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Acellular Dermal Grafts for Tear Trough Deformity in Revision Lower Blepharoplasty

Russell W. H. Kridel, MD; Angela K. Sturm-O’Brien, MD
JAMA Facial Plast Surg. 2013;15(3):232-234. doi:10.1001/jamafacial.2013.783.
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Despite recommendations in the literature to perform conservative fat resection in lower blepharoplasty, patients are still seen postoperatively with tear trough deformities that can give a “tired” appearance. In these patients, the loss of orbital fat results in loss of support for the globe and a prominent infraorbital rim.1 Revision blepharoplasty is complex, since autologous fat is not available for repositioning in the lower eyelids.

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Figure 1. Lower blepharoplasty with acellular dermal graft. A skin-muscle flap is developed, staying superficial to the orbital septum. An acellular dermal graft is trimmed to fill the hollowing and placed superficial to the septum. The orbicularis oculi is trimmed, the skin muscle flap is trimmed, and the orbicularis oculi is resuspended to the inner periosteum of the lateral orbital rim.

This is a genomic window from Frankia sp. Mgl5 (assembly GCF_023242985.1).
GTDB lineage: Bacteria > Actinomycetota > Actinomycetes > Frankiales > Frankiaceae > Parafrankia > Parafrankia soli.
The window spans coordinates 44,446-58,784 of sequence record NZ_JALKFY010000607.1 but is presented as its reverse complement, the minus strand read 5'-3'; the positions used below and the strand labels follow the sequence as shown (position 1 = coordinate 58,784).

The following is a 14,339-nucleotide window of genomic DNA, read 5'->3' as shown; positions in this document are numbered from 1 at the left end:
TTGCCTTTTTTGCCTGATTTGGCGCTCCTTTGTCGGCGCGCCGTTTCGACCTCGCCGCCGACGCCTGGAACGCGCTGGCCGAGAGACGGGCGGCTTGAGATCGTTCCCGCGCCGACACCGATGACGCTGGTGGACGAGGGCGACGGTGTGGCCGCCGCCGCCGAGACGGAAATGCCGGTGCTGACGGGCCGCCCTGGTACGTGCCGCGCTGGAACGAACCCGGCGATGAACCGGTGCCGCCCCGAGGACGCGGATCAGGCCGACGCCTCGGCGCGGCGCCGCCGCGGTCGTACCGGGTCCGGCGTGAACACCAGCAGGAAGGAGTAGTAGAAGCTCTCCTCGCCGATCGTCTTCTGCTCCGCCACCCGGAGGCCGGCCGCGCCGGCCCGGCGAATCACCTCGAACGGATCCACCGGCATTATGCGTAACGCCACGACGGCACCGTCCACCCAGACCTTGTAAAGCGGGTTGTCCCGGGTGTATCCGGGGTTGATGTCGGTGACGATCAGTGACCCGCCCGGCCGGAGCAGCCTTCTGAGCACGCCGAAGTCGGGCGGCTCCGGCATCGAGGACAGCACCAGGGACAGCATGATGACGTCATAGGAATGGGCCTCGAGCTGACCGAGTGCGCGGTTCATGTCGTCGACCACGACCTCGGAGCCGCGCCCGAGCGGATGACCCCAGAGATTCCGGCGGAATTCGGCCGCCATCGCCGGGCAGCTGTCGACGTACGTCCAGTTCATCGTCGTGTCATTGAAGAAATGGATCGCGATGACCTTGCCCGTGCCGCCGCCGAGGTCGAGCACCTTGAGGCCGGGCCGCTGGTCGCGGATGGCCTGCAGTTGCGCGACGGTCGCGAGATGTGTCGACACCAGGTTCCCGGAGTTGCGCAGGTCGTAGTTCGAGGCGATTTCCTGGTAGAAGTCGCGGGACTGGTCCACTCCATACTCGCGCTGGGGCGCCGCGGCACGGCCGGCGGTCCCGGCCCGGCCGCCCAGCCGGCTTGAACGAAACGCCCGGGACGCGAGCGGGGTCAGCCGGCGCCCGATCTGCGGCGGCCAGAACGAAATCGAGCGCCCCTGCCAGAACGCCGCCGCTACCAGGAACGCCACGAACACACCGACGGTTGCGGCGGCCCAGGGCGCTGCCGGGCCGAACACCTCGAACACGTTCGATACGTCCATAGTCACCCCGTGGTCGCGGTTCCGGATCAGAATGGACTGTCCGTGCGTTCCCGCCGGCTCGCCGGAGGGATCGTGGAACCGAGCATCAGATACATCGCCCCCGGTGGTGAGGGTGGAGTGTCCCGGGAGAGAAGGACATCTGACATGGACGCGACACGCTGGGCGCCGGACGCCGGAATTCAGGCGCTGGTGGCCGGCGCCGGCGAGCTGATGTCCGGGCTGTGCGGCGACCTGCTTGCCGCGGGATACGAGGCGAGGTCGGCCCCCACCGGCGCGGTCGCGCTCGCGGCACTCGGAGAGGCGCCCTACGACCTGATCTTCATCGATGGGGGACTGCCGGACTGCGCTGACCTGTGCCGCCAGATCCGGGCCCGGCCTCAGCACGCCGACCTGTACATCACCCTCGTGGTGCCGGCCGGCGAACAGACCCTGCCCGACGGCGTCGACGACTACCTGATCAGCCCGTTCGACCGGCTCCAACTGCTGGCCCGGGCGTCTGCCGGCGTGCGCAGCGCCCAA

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Figure 2. Four-year follow-up with acellular dermis to correct tear trough deformities. A, 40-year-old white woman with a history of upper and lower transconjunctival blepharoplasty with excessive fat excision 2 years earlier who was seen in consultation to improve the appearance of her lower eyelids. On physical examination, the patient had tear trough deformities bilaterally. B, The patient underwent a lower blepharoplasty with an acellular dermal graft placed between the septum and orbicularis oculi. The patient had a nice resolution of the tear trough deformity at the 4-year follow-up.




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